EspañolThe latest report from the Argentinean Commercial Exchange, which releases the nation’s trade balance data, continues what has persisted for months: both imports and exports are dismal and what was promising growth has been trending downwards. In the year leading up to May 2014, exports collapsed by 16 percent, while imports did even worse, down by 17 percent.
So far in 2014, exports and imports have declined by 11.8 percent and 7.9 percent, respectively. The natural question is, why the severe slowdown? What is getting in the way of trade between Argentina and the rest of the world?
The root of the problem is the series of restrictions on imports imposed in late 2011. As the balance of trade was trending downwards, those in President Cristina Kirchner’s administration started to worry. A misguided attempt to recover the trade surplus led them to lock down imports.
This approach is theoretically impossible. One must understand that exports and imports are related, since to export one must also import — something must be traded. That is why in the long run the two variables tend to equalize: supply creates demand.
In every commercial exchange, one person provides a good or service for something in return. If person A gives good X to person B, and the latter in return gives A good Y, then we can clearly see that A exports X but imports Y. In terms of value in our scenario, the exports and imports are identical. Locking down imports, by definition, would lock down the exports as well.
When money is introduced into the analysis, it only acts as a means of exchange and doesn’t affect the core of the problem. The difference is that you can borrow money and generate imbalances. However, this does not take away the fact that exports and imports are two sides of the same coin and will eventually move in the same direction. The graph below clearly makes this point in the case of Argentina. The annual change in 12 months of the moving average is considered, in order to remove seasonality.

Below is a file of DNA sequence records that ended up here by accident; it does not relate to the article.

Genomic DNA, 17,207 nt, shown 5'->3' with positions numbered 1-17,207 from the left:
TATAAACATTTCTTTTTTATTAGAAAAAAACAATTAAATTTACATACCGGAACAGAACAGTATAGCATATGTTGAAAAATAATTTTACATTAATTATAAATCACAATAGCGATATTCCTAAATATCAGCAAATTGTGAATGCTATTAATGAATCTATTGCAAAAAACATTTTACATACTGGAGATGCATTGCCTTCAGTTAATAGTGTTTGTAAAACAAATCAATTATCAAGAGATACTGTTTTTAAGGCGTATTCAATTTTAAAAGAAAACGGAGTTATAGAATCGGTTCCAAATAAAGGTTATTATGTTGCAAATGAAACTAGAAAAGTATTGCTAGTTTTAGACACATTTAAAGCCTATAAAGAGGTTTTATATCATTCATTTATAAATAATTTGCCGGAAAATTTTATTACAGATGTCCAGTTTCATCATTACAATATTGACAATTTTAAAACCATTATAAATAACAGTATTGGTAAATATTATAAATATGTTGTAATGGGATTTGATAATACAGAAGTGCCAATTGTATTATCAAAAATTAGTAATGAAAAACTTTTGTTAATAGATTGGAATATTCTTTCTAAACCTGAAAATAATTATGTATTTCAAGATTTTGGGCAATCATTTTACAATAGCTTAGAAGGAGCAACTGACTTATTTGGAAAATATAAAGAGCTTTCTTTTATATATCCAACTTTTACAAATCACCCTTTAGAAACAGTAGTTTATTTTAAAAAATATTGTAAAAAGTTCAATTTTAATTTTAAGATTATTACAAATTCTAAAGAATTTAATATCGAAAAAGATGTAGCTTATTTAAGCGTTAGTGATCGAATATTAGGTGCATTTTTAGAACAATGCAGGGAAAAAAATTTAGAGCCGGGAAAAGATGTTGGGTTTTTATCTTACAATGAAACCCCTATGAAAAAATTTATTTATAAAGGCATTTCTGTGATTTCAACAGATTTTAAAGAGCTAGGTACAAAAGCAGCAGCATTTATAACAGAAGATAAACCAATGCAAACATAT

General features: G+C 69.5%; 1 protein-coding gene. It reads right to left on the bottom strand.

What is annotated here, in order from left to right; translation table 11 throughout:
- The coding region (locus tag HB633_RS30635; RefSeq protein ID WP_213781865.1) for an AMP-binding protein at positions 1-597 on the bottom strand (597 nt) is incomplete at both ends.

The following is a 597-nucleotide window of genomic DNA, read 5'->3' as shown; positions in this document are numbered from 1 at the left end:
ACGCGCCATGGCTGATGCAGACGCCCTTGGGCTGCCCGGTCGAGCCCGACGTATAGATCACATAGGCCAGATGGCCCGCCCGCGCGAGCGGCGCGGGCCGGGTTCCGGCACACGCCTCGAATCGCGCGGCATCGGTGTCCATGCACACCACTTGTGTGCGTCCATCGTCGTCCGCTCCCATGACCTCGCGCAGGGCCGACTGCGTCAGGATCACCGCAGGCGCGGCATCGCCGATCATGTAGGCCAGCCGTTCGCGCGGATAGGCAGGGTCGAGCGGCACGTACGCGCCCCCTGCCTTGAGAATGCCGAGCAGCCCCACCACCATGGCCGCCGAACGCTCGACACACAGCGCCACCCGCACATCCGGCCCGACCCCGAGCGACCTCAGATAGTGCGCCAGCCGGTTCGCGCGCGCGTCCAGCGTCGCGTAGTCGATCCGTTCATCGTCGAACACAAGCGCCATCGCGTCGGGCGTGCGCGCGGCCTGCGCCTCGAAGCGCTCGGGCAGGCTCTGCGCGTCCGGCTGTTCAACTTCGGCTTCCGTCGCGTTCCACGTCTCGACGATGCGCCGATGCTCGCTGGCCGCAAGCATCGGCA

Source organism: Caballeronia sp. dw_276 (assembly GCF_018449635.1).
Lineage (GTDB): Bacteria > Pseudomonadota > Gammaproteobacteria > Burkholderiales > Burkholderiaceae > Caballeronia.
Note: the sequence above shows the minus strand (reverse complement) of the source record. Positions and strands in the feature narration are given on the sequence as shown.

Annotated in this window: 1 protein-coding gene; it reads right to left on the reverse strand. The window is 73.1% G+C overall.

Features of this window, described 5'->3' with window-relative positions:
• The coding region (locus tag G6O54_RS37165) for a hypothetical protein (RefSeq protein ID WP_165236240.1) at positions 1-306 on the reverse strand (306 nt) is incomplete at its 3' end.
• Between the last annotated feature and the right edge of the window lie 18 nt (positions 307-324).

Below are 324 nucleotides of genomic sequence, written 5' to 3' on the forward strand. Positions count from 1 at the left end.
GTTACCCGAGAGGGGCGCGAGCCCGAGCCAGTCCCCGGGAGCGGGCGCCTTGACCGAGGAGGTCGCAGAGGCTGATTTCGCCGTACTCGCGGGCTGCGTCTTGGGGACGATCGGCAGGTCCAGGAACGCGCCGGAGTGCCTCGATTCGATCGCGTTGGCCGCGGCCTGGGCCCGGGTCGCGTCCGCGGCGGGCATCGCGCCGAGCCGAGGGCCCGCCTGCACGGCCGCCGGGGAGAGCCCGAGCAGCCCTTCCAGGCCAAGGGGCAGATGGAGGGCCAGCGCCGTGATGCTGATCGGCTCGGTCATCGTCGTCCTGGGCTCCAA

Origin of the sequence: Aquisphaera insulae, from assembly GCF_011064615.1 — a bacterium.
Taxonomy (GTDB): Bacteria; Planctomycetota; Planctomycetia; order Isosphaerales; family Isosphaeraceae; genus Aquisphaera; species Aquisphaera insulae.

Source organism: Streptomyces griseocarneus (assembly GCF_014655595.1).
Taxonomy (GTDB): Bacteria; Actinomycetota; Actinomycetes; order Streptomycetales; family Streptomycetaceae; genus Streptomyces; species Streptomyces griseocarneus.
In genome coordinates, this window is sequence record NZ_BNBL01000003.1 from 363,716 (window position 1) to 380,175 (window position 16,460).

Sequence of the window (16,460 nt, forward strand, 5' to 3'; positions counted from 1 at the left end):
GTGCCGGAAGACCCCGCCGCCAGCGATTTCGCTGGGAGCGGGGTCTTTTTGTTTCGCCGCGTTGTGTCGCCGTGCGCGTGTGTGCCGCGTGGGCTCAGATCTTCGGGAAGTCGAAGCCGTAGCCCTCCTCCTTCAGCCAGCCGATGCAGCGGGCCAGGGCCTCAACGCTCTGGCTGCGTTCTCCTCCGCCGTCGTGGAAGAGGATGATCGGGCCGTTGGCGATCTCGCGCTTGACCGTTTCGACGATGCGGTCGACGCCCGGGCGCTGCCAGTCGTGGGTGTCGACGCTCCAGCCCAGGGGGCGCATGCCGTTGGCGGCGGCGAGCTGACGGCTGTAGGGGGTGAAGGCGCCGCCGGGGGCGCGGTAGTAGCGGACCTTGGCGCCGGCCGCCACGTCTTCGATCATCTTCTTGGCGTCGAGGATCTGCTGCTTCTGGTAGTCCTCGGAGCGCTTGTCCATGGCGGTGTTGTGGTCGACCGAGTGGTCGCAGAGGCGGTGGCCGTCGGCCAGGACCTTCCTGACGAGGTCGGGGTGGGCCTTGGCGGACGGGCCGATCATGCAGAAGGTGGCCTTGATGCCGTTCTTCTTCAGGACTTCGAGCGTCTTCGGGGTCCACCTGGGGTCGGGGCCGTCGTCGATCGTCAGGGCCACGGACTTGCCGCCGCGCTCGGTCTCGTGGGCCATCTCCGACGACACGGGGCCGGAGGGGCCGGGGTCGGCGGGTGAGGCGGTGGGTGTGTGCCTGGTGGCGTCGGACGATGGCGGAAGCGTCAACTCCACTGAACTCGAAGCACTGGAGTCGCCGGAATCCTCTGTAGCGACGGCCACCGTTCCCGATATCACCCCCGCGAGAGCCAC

One can observe that once barriers to imports were introduced, both imports and exports began to decline. As a result, the only thing achieved was a reduced number of transactions made between individuals from different countries. This is not good, because free trade — whether within or across borders — benefits those involved. Unfortunately, the measure taken by Kirchner has not only reduced the amount of international transactions, it has jeopardized local production.
Fewer Imports, Higher Prices
When trying to make imports expensive to reduce them, the president forgets that Argentina, in order to produce locally, needs products from other countries. If, for example, an owner of a small enterprise needs to import some materials from another country to use in his own production process, the lockdown on imports will impede his local production. This translates into an attack on the domestic industry, which directly contradicts the official political discourse often heard from government officers.
Now, for several months Argentina has not met the global standards of international trade, as it has hidden behind protectionism. It is no coincidence that the World Trade Organization (WTO) sees Argentina as a violator of trade rules, given open opposition to imports.
According to the WTO, “since 2008, Argentina has expanded the list of goods subject to non-automatic import licenses, delaying the entry of laptops, appliances, machinery, and equipment, automobiles and auto parts, chemicals, textiles and clothing, among other products. And [traders] complain that the country does not respect the procedure to grant the license within 60 days. Others do not get the green light to sell their products, and without explanation. ”
In Argentina, the government defends itself by saying that it does not violate international trade rules and carries forward these barriers to promote the belief that this measures will favor the balance of trade. However, as noted in the chart, both exports and imports fell.
Nations experience growth by expanding international trade, not hindering it. At this point, the theory of import substitution, which promotes trade isolationism and infant industries, should be obsolete. Over the last 200 years, trade has improved the health of nations and people enormously, destroying the myth that the economy is a zero-sum game.